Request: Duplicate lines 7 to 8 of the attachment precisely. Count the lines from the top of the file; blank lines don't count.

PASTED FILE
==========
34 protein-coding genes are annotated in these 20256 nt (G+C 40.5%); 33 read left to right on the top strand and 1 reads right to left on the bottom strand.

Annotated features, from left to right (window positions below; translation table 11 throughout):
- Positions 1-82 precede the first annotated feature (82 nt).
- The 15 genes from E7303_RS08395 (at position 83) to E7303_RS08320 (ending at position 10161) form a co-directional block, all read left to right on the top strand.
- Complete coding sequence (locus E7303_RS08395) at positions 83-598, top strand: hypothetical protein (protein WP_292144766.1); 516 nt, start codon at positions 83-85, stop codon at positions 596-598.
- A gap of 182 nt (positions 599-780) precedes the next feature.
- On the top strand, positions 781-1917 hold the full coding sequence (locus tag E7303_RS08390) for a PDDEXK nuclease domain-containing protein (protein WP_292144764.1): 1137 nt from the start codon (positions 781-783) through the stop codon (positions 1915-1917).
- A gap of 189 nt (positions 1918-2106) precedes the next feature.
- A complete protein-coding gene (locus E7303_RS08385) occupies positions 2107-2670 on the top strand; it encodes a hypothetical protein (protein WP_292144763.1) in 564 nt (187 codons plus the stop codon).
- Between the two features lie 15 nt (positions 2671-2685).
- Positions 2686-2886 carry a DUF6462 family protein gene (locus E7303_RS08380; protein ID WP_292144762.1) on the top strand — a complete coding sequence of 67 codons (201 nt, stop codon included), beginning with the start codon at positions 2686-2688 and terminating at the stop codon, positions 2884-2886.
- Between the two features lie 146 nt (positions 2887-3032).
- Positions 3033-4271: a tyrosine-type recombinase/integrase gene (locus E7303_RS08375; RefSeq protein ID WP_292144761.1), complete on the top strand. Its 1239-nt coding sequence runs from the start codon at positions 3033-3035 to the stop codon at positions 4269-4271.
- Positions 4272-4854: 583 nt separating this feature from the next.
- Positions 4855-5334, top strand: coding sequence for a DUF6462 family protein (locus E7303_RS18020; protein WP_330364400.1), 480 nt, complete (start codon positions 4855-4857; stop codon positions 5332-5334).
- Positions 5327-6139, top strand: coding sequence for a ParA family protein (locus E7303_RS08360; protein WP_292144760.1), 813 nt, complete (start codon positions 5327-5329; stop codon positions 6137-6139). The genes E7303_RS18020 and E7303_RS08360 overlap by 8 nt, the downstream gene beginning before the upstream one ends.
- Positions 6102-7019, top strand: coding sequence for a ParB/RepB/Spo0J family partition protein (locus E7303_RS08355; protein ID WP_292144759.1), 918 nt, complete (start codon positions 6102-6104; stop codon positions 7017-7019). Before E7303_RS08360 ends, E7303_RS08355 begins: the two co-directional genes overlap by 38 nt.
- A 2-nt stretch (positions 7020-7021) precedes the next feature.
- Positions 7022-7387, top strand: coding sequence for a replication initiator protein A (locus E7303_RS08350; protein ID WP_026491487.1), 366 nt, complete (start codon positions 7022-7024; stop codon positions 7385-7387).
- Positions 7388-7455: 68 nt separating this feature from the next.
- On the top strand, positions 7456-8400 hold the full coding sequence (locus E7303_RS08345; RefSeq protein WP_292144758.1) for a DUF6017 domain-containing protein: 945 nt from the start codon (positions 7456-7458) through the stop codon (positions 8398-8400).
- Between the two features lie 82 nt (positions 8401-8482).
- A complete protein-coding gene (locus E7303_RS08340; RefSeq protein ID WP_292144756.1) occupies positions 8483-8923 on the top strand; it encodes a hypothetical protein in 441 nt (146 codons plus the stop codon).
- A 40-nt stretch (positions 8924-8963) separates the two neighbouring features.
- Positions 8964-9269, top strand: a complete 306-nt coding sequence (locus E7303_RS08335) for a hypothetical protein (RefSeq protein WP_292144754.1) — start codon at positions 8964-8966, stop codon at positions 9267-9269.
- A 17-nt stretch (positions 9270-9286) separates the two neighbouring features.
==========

- On the top strand, positions 781-1917 hold the full coding sequence (locus tag E7303_RS08390) for a PDDEXK nuclease domain-containing protein (protein WP_292144764.1): 1137 nt from the start codon (positions 781-783) through the stop codon (positions 1915-1917).
- A gap of 189 nt (positions 1918-2106) precedes the next feature.